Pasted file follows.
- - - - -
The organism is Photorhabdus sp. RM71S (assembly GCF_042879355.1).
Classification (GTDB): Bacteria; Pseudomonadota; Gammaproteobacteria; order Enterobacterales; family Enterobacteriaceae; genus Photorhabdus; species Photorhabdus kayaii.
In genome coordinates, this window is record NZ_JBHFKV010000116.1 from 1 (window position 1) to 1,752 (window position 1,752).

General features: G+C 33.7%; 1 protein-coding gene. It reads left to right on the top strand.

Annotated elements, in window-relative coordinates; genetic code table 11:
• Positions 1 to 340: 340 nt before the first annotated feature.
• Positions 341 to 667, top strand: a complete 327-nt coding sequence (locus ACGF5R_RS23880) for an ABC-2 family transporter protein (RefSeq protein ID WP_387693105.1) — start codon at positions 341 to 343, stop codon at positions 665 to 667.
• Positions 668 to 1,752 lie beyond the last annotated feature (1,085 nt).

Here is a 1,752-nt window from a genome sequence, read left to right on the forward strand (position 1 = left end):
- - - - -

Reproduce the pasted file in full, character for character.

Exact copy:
The organism is Photorhabdus sp. RM71S (assembly GCF_042879355.1).
Classification (GTDB): Bacteria; Pseudomonadota; Gammaproteobacteria; order Enterobacterales; family Enterobacteriaceae; genus Photorhabdus; species Photorhabdus kayaii.
In genome coordinates, this window is record NZ_JBHFKV010000116.1 from 1 (window position 1) to 1,752 (window position 1,752).

General features: G+C 33.7%; 1 protein-coding gene. It reads left to right on the top strand.

Annotated elements, in window-relative coordinates; genetic code table 11:
• Positions 1 to 340: 340 nt before the first annotated feature.
• Positions 341 to 667, top strand: a complete 327-nt coding sequence (locus ACGF5R_RS23880) for an ABC-2 family transporter protein (RefSeq protein ID WP_387693105.1) — start codon at positions 341 to 343, stop codon at positions 665 to 667.
• Positions 668 to 1,752 lie beyond the last annotated feature (1,085 nt).

Here is a 1,752-nt window from a genome sequence, read left to right on the forward strand (position 1 = left end):